The Long Struggle to Stop Employment Discrimination Against LGBT People Is Even Longer than You Thinktags: gay, Employment Discrimination
President Obama apparently will soon sign an executive order requiring most companies that have contracts with the U.S. federal government to pledge that they do not practice employment discrimination based on sexual orientation and gender identity. Media reports indicate that he is doing so because it is highly unlikely that the Republican-led U.S. House of Representatives will pass the Employment Non-Discrimination Act, which would provide a limited national ban on sexual orientation and gender identity discrimination in the workplace. Many commentators have presented these developments as the culmination of a struggle that began 40 years ago, in 1974, when U.S. Representative Bella Abzug introduced legislation that would have added sexual and affectional preference as prohibited grounds of discrimination to the 1964 Civil Rights Act. In fact, there is a longer history to this struggle, which began in the 1950s and accelerated after the passage of the groundbreaking 1964 legislation.
One of the more dramatic episodes in this struggle occurred in 1968, when the Philadelphia chapter of the Daughters of Bilitis (DOB), a national lesbian organization, reported in its monthly newsletter on the "glorious strike" of homosexuals that was wreaking havoc on the U.S. economy and U.S. politics. According to the newsletter, "President Johnson appeared on network television last night—pre-empting 'The Flying Nun'—to urge the 10 million striking homosexuals to return to work. Justifying his concessions to the strikers, the President said, 'Our department store windows lie bare; our gym teaching force has been decimated; and Lady Bird can't get her hair done.' Noting that the lack of a quorum in the Senate was also a problem, the President pledged to end by Executive Order all federal discriminatory practices against homosexuals."
In case its readers missed the joke, the DOB Philadelphia newsletter helpfully pointed out that this was its April Fools' issue. In April 1969, however, after the DOB chapter had changed its name to the Homophile Action League (HAL), the new group's newsletter reported that the Eastern Regional Conference of Homophile Organizations had entrusted the local group to carry out its "Employment Discrimination Survey." Shortly thereafter, HAL wrote to 500 large corporations to ask about their policies. In March 1970, HAL reported on the results in an editorial titled "On Economic Independence for Gays." According to HAL, only twenty companies had replied to the survey and only one, Bantam Books, "answered unequivocally that the sexual orientation of applicants and employees was completely irrelevant to their suitability for employment and promotion." Several said that "they would employ homosexuals as long as no one knew they were homosexuals." One said that it would employ homosexuals but requested that HAL not publicize this fact.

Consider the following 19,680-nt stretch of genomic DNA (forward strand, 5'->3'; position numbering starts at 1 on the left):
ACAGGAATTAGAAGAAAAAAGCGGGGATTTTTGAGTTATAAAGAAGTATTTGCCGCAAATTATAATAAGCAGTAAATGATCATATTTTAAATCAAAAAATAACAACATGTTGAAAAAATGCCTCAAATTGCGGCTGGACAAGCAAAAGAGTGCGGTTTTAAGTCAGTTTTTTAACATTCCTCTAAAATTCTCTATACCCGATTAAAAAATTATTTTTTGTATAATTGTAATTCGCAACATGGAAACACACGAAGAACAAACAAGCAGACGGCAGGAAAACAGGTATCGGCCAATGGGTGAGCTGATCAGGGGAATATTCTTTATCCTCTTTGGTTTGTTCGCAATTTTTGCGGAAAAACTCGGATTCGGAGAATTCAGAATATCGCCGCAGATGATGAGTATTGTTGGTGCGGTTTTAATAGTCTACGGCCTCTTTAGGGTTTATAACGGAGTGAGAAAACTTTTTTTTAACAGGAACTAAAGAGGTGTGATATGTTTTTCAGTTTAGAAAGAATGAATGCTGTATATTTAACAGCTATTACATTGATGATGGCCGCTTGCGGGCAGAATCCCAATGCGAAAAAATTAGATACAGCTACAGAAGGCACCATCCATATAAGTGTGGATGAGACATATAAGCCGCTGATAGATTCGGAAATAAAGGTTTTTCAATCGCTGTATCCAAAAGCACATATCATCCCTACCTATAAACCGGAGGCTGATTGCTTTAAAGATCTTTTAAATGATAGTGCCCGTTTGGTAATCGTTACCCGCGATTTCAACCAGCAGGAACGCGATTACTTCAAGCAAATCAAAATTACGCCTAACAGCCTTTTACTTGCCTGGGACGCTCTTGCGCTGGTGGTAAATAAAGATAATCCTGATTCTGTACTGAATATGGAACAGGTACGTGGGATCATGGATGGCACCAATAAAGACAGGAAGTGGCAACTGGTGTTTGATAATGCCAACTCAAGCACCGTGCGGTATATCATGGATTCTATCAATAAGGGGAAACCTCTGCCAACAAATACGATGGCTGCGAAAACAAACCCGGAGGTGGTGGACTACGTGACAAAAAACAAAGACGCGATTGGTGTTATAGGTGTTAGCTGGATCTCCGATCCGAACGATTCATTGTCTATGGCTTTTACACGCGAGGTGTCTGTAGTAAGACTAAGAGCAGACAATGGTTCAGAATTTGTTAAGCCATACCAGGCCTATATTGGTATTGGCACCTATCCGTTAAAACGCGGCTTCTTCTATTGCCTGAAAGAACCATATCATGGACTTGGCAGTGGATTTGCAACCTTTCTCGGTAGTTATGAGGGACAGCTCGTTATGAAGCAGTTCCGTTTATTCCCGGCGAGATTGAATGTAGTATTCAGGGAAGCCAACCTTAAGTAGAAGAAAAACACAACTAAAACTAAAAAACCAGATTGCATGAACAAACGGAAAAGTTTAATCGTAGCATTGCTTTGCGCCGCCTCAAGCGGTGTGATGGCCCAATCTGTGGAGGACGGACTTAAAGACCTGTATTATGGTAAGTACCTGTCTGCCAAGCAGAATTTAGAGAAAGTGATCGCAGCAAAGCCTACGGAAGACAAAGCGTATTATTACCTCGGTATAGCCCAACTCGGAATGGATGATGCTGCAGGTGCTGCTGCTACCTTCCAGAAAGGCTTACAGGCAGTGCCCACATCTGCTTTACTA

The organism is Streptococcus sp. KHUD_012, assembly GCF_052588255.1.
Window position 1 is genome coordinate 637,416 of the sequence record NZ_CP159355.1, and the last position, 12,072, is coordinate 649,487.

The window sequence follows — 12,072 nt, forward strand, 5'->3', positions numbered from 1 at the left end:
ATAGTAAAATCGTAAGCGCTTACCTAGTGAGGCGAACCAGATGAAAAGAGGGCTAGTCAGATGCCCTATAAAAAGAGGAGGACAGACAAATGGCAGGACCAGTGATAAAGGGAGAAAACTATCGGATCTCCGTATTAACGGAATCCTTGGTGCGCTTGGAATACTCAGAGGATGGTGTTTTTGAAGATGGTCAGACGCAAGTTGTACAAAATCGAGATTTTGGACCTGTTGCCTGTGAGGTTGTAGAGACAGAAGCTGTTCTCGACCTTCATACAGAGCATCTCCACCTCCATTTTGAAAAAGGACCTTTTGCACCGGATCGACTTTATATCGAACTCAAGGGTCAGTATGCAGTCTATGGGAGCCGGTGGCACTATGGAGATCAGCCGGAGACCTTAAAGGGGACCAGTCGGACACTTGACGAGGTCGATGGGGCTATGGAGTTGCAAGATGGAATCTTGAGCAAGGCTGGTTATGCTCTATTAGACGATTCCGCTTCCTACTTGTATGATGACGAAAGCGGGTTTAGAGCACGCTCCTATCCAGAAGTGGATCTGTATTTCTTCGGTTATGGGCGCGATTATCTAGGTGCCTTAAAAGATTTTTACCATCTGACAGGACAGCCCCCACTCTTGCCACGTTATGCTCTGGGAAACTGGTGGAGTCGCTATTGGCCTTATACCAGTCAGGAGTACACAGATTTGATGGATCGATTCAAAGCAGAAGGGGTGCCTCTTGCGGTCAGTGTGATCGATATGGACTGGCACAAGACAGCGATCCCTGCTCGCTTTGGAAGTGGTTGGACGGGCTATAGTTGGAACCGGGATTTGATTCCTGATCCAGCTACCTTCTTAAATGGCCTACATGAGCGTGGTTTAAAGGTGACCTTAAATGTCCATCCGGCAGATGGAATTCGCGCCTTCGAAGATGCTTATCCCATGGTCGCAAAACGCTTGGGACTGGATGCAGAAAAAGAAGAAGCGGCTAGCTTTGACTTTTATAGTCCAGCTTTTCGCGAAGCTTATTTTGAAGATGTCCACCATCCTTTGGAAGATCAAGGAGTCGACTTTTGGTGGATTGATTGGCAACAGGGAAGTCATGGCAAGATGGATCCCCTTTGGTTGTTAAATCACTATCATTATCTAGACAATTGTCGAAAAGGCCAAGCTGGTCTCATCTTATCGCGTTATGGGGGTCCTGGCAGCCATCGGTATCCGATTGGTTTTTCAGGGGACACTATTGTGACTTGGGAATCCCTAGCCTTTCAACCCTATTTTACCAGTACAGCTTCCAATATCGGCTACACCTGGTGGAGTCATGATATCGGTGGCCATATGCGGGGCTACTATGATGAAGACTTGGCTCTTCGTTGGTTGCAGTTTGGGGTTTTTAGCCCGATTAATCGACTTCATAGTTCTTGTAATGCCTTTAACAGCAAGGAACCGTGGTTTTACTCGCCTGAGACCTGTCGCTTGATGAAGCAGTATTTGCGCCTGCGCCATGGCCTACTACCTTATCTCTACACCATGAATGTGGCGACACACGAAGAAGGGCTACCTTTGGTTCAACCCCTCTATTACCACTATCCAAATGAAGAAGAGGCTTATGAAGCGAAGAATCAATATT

According to HAL, the survey results demonstrated that gays and lesbians needed employment counselors more than psychiatrists and fair employment laws more than mental health policies: "The one overriding problem we homosexuals face is economic, not emotional, for most of us are financially secure only to the degree that we hide our sexual orientation from our employers." Looking toward the future and influenced by the African American freedom struggle, HAL recommended two strategies for achieving the "emancipation of homosexuals from economic dependence." One was to promote "gay capitalism," which would involve "encouraging gay businessmen to hire gays" and "gay consumers to support them." The other was to challenge "laws and customs which deny us equal employment opportunities."
We have certainly witnessed the growth of "gay capitalism" over the last four decades, though it is equally clear that this has not resulted in the "emancipation of homosexuals from economic dependence." Millions of LGBT workers continue to experience sexual and gender discrimination; many LGBT people continue to struggle economically; and economic inequality within the LGBT world reflects and contributes to the problems of economic inequality in the United States more generally. As for fair employment laws, the absence of these mean that in the majority of U.S. states it is perfectly legal in a variety of circumstances to practice employment discrimination on the basis of sexual orientation and gender identity.
Obama's executive order is an important step, though a limited one. It will likely exempt small businesses; it may exclude religious organizations; and it will not directly challenge employment discrimination by companies that do not have contracts with the federal government. Some of the largest corporations that could be affected by Obama's executive order will be Exxon-Mobil, Berkshire Hathaway, and Valero Energy. According to the Human Rights Campaign Foundation's "Corporate Equality Index 2014," these three companies—all in the top twenty Fortune-ranked corporations in the United States--lack basic anti-discrimination protections for LGBT workers.
One company—Bantam Books—was singled out for praise in HAL's 1970 employment discrimination survey. More than 300 major businesses earned the Human Rights Campaign's top employment equity score in 2014. This represents an extraordinary transformation and is the result of the efforts of countless activists and advocates. Obama's executive order will be another important achievement. It should not, however, be seen as a sign that the struggle for sexual equality in the workplace is over or that the United States has decided to address, in any serious way, the fundamental problems of economic inequality. For that, we just may need another "glorious strike."
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